Also, roller-furling main is the opposite of a slab-reefing main. I strongly recommend roller furling if you're not looking for the last ounce of performance out of a boat. It's much easier and safer considering that they can be reefed without going on deck and after the winds have kicked up. Reefing after you already should have can be dangerous on a traditional main.

Most keelboats are very easy to control while docking with just a little practice. I personally find bow-thrusters to be unnecessary unless you're routinely dealing with a strange cross-current situation. You certainly want to know how to dock a boat without them in case something goes wrong.

Your budget is enough to get what you want, so don't settle. The price differences come mostly down to age and condition. You shouldn't need to go any older than ten years at that price point to get exactly what you want. Roller furling mains are relatively new, so be aware that there won't be a lot of classic boats out there with them.

Good luck in your search and keep us posted!
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Old 23-05-2015, 11:48   #11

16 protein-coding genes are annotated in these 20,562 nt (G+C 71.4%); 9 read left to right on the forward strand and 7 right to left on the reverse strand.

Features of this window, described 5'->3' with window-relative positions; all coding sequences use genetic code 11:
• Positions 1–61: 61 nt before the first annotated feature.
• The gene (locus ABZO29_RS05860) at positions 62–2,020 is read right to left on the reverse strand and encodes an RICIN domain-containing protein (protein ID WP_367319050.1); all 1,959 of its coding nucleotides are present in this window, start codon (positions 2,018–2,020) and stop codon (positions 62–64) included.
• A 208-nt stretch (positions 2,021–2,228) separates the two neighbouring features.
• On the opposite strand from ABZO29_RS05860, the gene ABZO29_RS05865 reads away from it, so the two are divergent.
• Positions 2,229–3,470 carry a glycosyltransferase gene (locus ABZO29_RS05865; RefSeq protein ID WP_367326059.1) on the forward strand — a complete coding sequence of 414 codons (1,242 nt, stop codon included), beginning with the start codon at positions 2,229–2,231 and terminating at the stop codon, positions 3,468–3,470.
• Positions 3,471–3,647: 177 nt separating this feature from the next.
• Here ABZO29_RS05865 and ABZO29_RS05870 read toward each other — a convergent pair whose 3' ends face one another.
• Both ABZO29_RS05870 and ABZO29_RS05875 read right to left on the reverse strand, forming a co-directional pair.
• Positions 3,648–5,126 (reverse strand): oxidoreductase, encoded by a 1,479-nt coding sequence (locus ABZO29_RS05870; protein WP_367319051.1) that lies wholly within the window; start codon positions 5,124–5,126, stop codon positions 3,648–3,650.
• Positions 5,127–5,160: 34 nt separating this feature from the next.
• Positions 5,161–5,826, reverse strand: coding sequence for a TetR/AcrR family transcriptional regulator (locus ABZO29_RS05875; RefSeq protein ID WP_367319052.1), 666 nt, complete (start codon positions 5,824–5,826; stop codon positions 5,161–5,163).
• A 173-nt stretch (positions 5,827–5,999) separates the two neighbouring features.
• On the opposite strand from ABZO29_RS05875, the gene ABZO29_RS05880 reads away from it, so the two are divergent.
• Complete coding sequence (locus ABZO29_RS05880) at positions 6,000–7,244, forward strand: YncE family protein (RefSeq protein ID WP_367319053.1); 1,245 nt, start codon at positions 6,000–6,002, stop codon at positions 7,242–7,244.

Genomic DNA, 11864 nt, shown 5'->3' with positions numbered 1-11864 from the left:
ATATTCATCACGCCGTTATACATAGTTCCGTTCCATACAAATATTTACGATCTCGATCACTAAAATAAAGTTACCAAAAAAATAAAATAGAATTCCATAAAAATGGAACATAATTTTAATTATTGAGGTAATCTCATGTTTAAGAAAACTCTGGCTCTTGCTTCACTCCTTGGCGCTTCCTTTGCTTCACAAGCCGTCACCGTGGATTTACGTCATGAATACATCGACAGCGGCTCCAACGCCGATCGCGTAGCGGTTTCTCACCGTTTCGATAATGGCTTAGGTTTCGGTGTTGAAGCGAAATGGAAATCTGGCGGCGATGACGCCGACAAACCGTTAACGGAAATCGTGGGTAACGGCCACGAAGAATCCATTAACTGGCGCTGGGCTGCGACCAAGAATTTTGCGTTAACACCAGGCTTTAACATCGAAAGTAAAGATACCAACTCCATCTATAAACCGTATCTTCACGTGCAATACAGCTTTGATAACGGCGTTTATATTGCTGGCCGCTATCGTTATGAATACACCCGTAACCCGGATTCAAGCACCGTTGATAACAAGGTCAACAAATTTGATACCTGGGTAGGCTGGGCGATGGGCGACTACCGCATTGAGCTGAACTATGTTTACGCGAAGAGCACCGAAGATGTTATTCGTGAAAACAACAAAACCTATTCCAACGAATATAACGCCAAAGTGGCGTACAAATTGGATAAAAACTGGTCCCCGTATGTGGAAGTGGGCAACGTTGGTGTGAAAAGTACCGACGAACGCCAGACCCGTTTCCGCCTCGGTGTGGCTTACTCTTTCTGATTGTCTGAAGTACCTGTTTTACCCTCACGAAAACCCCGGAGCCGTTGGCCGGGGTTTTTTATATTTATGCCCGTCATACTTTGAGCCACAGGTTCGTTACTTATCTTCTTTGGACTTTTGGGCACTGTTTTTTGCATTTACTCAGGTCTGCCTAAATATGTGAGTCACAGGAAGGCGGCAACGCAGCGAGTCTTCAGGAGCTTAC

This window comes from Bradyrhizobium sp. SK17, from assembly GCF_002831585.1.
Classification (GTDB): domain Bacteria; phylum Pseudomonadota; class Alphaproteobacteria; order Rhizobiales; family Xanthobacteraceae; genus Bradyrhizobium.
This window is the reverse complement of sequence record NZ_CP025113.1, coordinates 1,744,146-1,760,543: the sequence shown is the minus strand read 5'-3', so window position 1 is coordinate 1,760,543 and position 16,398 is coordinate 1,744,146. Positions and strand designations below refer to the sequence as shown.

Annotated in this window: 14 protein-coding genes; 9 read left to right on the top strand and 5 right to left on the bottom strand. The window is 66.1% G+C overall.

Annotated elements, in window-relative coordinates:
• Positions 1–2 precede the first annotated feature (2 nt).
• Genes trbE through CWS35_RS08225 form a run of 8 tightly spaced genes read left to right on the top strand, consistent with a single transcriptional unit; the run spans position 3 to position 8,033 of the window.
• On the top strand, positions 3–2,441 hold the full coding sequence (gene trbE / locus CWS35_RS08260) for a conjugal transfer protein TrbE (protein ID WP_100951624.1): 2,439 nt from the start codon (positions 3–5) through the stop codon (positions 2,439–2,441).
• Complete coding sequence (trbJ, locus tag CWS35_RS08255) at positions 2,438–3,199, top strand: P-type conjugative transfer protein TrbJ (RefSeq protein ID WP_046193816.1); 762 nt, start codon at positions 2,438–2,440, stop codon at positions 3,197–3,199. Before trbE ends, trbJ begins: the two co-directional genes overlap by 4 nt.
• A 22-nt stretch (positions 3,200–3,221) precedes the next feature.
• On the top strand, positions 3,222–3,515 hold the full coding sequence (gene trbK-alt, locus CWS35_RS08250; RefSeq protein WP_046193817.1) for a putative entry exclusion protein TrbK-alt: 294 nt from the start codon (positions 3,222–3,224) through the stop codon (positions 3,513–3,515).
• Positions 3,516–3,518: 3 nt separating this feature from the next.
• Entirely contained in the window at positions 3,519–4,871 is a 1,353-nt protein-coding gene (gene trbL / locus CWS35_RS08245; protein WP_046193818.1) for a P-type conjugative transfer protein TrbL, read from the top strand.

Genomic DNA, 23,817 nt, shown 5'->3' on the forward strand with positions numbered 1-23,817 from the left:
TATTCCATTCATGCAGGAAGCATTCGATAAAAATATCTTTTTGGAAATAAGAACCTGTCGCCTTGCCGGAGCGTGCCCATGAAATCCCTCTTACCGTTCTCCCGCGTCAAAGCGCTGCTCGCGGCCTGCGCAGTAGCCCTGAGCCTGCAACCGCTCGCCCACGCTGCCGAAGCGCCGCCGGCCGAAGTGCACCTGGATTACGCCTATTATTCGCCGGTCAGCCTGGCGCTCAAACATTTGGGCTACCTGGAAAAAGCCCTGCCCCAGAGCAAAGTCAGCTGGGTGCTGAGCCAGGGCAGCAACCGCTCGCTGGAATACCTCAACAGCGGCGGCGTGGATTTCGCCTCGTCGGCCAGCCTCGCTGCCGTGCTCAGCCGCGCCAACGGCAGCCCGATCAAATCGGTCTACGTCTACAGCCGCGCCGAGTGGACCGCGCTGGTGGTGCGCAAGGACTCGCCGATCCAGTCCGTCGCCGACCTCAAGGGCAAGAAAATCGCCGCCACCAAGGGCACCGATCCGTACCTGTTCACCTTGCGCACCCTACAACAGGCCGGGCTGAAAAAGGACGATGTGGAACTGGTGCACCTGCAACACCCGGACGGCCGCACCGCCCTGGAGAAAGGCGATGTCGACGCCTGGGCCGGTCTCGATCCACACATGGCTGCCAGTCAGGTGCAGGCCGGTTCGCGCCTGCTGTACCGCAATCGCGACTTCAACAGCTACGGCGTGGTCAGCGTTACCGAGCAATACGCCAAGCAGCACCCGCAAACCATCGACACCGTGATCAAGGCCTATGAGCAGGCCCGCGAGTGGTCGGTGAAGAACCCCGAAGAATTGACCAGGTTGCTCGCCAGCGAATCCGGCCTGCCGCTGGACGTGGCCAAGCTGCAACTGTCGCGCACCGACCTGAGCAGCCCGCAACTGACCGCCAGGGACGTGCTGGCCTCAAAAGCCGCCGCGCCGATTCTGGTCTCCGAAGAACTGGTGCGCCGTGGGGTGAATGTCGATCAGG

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Re: Looking for a live aboard boat 38' to 44'

Thanks so much, that was a very uplifting post!

How much could I expect to pay to add a roller-furling main to an older boat if need-be (for me performance isn't the primary driver - should I make this a must in any boat I buy)?

I have been looking mainly at boats a bit older than what you mentioned, I'll look more at post Y2K boats. One thing I've noticed I'm not seeing as often on newer boats is any teak on the deck (or very limited teak). I know I'm asking for trouble, but are there newer boats that still have teak on deck and in the cockpit (in addition to down below)?